Science Fair Project Encyclopedia
The 'sequence' part of the name refers to cyclic sedimentary deposits. The term 'stratigraphy' refers to the geologic knowledge about the processes by which sedimentary deposits form and how those deposits change through time and space on the Earth's surface.
Sea level through geologic time
Sea level changes over geologic time. The graph on the right illustrates two recent interpretations of sea level changes during the Phanerozoic. Today's date is on the far left side, labeled N for Neogene. The blue spikes near date zero represent the sea level changes associated with the most recent ice age, which reached its maximum extent about 20,000 years Before Present (BP). During this glaciation event, the world's sea level was about 320 feet (98 meters) lower than today, due to the large amount of sea water that had evaporated and been deposited as snow and ice in Northern Hemisphere glaciers. When the world's sea level was at this "low stand", former sea bed sediments were subjected to subaerial weathering (erosion by rain, frost, rivers, etc.) and a new shoreline was established at the new level, sometimes miles basinward of the former shoreline if the sea floor was shallowly inclined.
Today, sea level is at a relative "high stand" because the majority of the glaciers had melted by about 10,000 BP and minor glacial melting has slowly continued (with occasional reversals) throughout recorded human history. The ancient shoreline of the last ice age is now under approximately 390 feet (120 meters) of water. For this reason, most early civilization seaport cities are currently under water (this may be the historic origin of the biblical Noah story).
In the distant past, sea level has been significantly higher than today. During the Cretaceous (labeled K on the graph), sea level was so high that a seaway extended across the center of North America from Texas to the Arctic Ocean (see reconstruction here).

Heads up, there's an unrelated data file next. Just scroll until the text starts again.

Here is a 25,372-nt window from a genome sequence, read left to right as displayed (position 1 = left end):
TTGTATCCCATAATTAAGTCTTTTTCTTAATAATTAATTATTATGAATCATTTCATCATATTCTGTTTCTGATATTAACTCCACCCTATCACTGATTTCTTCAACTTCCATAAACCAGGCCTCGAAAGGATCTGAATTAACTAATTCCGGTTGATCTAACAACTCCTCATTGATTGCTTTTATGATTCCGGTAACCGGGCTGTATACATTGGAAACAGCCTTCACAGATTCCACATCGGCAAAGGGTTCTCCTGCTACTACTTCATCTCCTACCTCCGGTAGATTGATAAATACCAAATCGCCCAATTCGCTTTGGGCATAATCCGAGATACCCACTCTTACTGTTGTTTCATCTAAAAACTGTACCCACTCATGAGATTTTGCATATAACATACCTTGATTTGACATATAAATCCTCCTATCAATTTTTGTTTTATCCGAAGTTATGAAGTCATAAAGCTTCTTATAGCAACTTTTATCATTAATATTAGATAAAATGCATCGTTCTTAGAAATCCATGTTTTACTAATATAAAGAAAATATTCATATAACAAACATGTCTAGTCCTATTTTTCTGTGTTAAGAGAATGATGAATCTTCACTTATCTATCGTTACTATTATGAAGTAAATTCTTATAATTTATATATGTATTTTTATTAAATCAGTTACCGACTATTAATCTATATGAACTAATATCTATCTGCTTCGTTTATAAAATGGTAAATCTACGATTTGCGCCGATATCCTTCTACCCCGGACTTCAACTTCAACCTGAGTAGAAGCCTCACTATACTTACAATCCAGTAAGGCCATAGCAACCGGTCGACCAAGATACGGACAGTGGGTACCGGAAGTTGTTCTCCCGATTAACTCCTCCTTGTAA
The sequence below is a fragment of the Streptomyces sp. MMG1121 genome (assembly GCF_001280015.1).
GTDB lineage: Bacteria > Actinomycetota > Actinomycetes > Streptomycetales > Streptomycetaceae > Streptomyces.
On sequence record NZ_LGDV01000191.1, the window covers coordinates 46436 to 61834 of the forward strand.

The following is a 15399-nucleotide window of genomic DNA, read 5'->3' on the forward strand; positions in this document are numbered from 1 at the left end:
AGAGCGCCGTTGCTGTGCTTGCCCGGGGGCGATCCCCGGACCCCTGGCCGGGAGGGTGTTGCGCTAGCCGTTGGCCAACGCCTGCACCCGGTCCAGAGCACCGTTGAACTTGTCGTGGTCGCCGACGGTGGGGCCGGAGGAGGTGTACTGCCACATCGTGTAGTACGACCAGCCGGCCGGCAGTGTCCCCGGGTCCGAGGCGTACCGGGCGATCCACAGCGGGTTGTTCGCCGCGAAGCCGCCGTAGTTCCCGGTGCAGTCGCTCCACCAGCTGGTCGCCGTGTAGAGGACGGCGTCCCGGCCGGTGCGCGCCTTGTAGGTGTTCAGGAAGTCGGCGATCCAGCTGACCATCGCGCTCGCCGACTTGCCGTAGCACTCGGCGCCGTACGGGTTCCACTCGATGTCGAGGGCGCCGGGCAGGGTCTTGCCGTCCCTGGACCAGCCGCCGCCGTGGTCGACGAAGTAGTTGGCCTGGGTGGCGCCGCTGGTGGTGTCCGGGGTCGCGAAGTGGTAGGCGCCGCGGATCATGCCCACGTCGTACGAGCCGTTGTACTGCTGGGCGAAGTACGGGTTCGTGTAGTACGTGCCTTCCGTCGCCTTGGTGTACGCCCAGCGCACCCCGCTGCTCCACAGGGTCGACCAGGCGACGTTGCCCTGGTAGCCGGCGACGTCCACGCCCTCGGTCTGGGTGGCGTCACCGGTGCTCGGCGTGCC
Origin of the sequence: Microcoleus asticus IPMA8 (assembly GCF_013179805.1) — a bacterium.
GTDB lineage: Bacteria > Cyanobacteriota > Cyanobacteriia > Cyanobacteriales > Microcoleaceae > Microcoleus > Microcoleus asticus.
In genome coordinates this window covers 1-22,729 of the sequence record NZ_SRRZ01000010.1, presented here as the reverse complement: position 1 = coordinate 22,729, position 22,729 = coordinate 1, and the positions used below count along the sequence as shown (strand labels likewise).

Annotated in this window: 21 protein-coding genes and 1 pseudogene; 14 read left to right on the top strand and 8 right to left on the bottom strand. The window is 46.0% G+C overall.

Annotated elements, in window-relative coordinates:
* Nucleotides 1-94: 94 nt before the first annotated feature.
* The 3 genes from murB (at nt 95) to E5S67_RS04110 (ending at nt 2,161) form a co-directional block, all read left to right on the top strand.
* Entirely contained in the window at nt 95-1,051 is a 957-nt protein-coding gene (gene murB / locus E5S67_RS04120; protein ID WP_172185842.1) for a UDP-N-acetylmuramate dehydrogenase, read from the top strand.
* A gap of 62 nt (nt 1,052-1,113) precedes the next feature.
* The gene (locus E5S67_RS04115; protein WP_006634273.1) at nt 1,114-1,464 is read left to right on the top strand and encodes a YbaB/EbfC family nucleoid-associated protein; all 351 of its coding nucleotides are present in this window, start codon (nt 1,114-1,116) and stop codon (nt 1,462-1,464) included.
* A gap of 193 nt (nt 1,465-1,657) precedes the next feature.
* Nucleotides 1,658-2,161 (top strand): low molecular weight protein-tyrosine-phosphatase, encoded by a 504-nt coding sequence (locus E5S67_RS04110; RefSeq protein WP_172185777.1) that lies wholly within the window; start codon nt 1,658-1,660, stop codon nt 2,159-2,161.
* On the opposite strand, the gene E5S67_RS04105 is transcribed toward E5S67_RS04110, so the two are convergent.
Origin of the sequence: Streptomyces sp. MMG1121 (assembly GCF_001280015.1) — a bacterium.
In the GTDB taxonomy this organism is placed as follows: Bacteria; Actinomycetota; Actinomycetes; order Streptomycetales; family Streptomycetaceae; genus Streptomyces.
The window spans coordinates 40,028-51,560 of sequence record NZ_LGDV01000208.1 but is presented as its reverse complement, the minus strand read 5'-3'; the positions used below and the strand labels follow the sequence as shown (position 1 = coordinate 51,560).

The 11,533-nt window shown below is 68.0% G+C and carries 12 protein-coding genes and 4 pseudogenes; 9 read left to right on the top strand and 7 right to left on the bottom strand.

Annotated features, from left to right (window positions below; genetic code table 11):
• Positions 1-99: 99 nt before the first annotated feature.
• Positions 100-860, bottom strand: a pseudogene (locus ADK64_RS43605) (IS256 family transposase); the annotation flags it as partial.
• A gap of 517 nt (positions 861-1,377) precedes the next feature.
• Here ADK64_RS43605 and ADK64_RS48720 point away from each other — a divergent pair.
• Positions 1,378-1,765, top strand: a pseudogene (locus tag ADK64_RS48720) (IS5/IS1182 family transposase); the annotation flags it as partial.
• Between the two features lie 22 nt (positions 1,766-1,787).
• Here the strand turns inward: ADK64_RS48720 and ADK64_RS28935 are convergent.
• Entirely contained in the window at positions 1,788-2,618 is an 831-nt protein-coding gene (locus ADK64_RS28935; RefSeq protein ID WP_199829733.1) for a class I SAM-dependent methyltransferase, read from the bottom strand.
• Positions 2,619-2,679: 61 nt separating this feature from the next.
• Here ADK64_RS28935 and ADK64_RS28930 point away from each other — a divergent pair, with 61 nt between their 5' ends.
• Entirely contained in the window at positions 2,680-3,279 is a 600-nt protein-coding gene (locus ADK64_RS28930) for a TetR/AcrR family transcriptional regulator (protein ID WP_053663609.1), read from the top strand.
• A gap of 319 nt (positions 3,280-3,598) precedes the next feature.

These alternating high and low sea level stands repeat at several time scales. The smallest of these cycles is approximately 20,000 years, and corresponds to the rate of precession of the Earth's rotational axis (see Milankovitch cycles) and are commonly referred to as '5th order' cycles. The next larger cycle ('4th order') is about 40,000 years and approximately matches the rate at which the Earth's inclination to the Sun varies (again explained by Milankovitch). The next larger cycle ('3rd order') is about 110,000 years and corresponds to the rate at which the Earth's orbit oscillates from elliptical to circular. Lower order cycles are recognized, which seem to result from plate tectonic events like the opening of new ocean basins by splitting continental masses.
Hundreds of similar glacial cycles have occurred throughout the Earth's history. The earth scientists who study the positions of coastal sediment deposits through time ("sequence stratigraphers") have noted dozens of similar basinward shifts of shorelines associated with a later recovery. The largest of these sedimentary cycles can in some cases be correlated around the world with great confidence.
These events have economic significance because these changes in sea level cause large lateral shifts in the depositional patterns of seafloor sediments. These lateral shifts in deposition create alternating layers of good reservoir quality rock (porous and permeable sands) and poorer-quality mudstones (capable of providing a reservoir "seal" to prevent the leakage of any accumulated hydrocarbons that may have migrated into the sandstones). Hydrocarbon prospectors look for places in the world where porous and permeable sands are overlain by low permeability rocks, and where conditions are right for hydrocarbons to be generated and migrate into these "traps".
- A chart of sea level for the past 140,000 years (The different orders of cyclicity can be seen as higher frequency chatter on an overall asymmetric cycle. Today's date is on the right side of this chart.)
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